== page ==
By Robert Barnes
In a ruling issued on Wednesday afternoon, a federal judge, and Obama appointee, prevented the President of the United States from enforcing his own executive order to protect the nation from migrants from terror-riddled countries.
The judge then prevented every other judge and every other state from following the President’s order, the judge making himself a one-man Supreme Court and substitute President.
The judge then held that American universities and immigrants living here can prohibit America from ever limiting immigration from Muslim-heavy countries, claiming the First Amendment gives Muslim-dominant nations a right of immigration to America.
Such arrogance and abuse of authority sound familiar? Such First Amendment favoritism toward Islam sound familiar? Well, Obama did appoint this judge, and a rule of thumb with federal judges is they tend to mirror the psychologies of the man who appointed them.
The judge’s ruling is completely lawless, mirroring Obama’s deep state allies in his shadow government’s attempt to sabotage the Trump presidency. There is no precedent for the court’s order. In fact, every precedent is against the court’s order; just read the detailed logic and scholastic citation of proper governing legal authorities from the decision of a moderately liberal Boston judge who upheld every part of Trump’s prior order.
To give you an idea of how lawless the decision is, just try to find the analogous case the Hawaii judge cites for his ruling; there is none, not one single prior example of another judge ever doing what this Judge did to the extent he did it.
To give you another example of how baseless the court’s ruling is, even liberal law professors and scribes criticized the more limited Ninth Circuit decision that this Hawaii judge goes far beyond. Liberal law professor Turley noted Trump should win a challenge against that ruling. Liberal democrat professor Alan Dershowitz noted the same. Liberal law scribe Jeffrey Toobin conceded the same.
Here are a few reasons why:
First, nationwide injunctions for non-party plaintiffs are not supposed to happen. A district judge presides over his district, not the nation. He should not overrule other judges, nor dictate his opinions on the whole nation. The law does not make him a single judge Supreme Court. The Supreme Court itself warned against issuing any relief not individually and specifically necessary to the plaintiffs before the court. Noting that “neither declaratory nor injunctive relief can directly interfere with enforcement of contested statutes or ordinances except with respect to the particular federal plaintiffs,” the Supreme Court warned against extending its reach beyond “the particular federal plaintiffs” in the case.
The Ninth Circuit itself even admits this. The “principles of comity” compel that a court should not grant national relief when doing so would “create tensions” with courts in other circuits and “would encourage forum shopping.” The Ninth Circuit further reinforced that: “A federal court…may not attempt to determine the rights of parties not before the court.” What kind of case was that the Ninth Circuit saying not to extend your ruling beyond the plaintiffs in front of you? An immigration case (Nat’l Cir. for Immigration Rights v. INS, 743 F.2d 1365 (9th Cir. 1984). The Ninth Circuit repeated this principle again and again. That is why the Supreme Court reversed a California judge’s order just like this Hawaii judge’s order — imposing a national ban beyond his limited district jurisdiction of the parties before him.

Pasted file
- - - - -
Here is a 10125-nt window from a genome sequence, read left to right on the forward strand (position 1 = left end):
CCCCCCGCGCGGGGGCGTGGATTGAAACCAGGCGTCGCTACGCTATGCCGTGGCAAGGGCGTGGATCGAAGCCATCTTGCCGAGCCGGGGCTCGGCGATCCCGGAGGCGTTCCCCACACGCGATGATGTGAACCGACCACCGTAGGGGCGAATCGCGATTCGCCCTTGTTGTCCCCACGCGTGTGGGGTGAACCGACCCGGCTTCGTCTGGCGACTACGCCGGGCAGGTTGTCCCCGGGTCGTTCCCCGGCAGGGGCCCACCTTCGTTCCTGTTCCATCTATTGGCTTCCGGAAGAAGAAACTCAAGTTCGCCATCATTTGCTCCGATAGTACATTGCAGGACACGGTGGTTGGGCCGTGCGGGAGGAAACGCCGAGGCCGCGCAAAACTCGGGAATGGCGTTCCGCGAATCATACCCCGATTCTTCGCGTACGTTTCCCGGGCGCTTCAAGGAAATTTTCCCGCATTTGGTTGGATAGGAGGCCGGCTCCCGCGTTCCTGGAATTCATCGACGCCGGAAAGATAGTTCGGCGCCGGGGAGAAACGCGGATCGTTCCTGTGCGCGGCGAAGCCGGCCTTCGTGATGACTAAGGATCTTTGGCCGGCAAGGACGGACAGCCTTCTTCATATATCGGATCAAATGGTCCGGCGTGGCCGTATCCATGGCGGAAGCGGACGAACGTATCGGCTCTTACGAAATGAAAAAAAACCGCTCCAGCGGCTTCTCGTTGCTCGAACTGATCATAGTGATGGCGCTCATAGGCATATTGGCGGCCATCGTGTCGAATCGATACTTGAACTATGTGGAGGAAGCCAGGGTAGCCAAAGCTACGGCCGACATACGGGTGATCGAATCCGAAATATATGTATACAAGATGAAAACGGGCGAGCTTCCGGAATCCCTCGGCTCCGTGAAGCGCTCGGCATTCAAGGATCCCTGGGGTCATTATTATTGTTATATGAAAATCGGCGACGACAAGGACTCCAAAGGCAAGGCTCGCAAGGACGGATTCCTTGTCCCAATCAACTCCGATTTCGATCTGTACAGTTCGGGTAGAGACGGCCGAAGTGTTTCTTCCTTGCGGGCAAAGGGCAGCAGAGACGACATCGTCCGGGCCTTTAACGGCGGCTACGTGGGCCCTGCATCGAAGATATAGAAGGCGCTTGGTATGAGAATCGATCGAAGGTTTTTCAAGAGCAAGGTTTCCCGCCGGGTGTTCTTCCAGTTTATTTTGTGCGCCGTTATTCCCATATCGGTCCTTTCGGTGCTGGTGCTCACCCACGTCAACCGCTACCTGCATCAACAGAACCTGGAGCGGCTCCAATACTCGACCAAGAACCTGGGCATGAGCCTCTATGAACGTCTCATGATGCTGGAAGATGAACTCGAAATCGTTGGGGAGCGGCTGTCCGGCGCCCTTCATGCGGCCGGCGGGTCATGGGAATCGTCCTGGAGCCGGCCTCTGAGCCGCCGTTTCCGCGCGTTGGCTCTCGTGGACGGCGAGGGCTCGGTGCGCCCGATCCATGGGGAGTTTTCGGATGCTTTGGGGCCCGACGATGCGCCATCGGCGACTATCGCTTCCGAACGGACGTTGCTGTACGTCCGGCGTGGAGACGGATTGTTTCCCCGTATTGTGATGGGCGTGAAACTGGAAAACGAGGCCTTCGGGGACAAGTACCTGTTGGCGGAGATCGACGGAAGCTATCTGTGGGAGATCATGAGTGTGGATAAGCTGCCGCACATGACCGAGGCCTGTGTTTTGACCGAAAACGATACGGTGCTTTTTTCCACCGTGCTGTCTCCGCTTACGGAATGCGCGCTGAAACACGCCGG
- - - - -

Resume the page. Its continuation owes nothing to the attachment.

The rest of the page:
Second, there is no constitutional right to a visa or a right of immigration or emigration. A quick recap of key Supreme Court decisions explains why. Aliens “outside the country receive no constitutional protection.” The Supreme Court repeatedly held an alien seeking initial admission to the United States “requests a privilege, and has no constitutional rights regarding his application, for the power to admit or exclude aliens is a sovereign prerogative.” Thus, the President “may shut out aliens” whenever the President determine such “entry would be prejudicial to the interests of the United States.”
Congress expressly authorized this Presidential action in the one statute the Ninth Circuit tried to hid in its prior decision, cited above at 8 U.S.C. 1182. The actions of the President in respect of enforcing this law “are largely immune from judicial inquiry or interference.” This is because the Constitution entrusts “the power regulate immigration” exclusively “to the political branches of the Federal Government.” As the Supreme Court recently reiterated during Clinton’s presidency: judicial “deference to the Executive Branch is especially appropriate in the immigration context” given the “sensitive political functions that implicate questions of foreign relations.”